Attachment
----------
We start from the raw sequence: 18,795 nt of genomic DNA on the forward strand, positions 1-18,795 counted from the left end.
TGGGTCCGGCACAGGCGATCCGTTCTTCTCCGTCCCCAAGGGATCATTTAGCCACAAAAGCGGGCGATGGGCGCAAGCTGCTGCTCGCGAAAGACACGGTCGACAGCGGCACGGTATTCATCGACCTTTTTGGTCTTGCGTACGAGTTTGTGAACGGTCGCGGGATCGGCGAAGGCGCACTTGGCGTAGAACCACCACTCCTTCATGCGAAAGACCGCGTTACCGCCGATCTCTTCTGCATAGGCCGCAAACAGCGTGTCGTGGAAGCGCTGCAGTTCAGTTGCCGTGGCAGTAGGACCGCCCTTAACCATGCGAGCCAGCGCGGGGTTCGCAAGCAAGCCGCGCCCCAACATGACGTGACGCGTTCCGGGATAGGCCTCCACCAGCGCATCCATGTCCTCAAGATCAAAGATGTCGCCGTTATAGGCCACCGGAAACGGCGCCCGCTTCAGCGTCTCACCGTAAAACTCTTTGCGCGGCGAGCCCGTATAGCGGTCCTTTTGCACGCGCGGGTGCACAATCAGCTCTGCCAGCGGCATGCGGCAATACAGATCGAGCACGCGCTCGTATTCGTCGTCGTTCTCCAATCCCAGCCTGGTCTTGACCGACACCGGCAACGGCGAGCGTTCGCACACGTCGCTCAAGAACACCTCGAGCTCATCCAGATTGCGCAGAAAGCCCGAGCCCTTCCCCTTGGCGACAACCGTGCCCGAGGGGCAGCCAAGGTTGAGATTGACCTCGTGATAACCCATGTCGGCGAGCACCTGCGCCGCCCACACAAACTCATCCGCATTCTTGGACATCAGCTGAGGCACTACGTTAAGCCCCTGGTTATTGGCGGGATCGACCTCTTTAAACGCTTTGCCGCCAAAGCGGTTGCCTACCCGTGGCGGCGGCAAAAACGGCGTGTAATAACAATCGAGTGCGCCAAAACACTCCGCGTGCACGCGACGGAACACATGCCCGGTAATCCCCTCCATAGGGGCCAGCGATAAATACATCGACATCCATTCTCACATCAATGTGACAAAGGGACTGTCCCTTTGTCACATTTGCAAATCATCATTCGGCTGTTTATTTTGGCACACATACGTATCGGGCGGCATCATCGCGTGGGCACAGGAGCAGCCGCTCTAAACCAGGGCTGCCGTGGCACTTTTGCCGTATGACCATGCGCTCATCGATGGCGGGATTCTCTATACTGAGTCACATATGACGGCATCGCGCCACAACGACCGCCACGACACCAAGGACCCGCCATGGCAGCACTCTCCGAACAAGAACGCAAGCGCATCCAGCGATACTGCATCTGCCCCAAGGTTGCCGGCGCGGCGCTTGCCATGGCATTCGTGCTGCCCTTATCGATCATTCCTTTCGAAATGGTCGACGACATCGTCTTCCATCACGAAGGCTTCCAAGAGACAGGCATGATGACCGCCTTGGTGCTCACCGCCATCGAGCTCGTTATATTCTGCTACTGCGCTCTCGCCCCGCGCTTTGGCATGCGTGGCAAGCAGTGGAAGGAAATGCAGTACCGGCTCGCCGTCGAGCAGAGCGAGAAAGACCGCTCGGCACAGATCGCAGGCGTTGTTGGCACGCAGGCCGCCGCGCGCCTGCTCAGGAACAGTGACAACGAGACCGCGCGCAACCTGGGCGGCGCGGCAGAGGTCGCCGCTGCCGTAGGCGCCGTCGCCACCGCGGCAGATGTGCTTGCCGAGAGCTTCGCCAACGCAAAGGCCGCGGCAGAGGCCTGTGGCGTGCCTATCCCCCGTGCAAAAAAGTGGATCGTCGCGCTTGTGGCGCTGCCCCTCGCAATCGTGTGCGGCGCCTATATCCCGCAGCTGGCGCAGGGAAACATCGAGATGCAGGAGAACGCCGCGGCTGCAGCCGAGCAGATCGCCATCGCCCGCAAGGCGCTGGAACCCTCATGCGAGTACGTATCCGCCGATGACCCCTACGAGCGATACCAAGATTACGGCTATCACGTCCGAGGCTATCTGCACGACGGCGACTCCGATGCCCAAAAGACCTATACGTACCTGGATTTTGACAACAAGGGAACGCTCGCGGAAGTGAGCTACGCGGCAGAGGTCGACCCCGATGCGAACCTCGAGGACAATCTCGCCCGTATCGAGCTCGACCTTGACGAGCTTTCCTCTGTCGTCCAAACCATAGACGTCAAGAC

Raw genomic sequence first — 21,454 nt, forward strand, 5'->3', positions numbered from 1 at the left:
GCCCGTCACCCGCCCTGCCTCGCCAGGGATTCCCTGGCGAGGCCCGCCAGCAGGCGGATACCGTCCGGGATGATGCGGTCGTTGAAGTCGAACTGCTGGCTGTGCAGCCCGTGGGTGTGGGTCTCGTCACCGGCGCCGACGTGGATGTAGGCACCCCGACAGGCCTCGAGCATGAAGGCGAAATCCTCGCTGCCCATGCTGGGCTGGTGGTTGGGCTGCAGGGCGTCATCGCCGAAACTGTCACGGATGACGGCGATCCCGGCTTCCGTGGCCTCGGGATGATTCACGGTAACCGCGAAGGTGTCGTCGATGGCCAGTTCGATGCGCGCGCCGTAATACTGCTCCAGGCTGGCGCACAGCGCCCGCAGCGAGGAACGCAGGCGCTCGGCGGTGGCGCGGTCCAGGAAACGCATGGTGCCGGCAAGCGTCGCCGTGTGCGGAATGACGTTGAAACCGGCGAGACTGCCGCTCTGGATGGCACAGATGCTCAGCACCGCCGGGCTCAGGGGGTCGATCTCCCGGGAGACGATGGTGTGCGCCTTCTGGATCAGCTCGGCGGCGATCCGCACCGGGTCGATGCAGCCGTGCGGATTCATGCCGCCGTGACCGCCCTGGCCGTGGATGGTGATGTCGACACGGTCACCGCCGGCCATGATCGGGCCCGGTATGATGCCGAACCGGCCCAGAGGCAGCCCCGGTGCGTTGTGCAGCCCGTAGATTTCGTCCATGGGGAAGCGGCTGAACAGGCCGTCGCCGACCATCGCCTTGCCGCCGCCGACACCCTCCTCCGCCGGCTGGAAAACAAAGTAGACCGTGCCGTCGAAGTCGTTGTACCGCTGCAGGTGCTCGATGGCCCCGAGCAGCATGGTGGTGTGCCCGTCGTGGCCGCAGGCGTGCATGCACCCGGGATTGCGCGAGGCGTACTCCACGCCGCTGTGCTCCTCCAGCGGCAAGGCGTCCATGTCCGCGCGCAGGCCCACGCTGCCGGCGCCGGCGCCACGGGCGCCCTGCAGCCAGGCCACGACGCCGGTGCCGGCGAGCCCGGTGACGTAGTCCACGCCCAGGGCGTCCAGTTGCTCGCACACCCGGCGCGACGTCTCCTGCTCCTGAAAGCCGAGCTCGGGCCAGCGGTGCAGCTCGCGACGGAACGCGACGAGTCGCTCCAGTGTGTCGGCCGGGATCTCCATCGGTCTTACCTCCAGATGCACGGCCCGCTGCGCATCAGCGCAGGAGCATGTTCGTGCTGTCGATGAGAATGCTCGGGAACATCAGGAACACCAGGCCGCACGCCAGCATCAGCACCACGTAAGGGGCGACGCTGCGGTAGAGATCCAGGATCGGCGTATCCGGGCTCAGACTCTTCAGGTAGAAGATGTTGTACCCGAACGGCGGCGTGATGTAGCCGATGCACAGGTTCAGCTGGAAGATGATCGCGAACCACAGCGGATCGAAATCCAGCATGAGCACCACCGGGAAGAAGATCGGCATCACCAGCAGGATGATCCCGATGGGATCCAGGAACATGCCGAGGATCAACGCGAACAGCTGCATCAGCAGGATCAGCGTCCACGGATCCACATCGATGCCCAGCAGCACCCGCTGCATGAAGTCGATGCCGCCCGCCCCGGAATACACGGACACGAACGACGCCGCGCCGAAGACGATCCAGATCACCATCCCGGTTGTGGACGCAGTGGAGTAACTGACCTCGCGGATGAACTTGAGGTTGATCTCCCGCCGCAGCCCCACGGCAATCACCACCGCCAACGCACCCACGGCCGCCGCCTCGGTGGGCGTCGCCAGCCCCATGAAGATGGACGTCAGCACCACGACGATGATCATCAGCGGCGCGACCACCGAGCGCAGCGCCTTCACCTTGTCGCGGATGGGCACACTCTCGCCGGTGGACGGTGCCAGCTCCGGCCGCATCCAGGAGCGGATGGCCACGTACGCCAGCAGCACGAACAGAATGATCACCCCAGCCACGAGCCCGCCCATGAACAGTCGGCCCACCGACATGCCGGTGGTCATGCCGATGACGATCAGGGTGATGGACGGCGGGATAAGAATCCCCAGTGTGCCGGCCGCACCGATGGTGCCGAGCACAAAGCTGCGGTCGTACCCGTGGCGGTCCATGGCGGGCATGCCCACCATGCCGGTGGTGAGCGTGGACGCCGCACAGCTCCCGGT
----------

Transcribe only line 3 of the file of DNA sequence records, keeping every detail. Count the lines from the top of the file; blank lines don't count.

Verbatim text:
Raw genomic sequence first — 21,454 nt, forward strand, 5'->3', positions numbered from 1 at the left: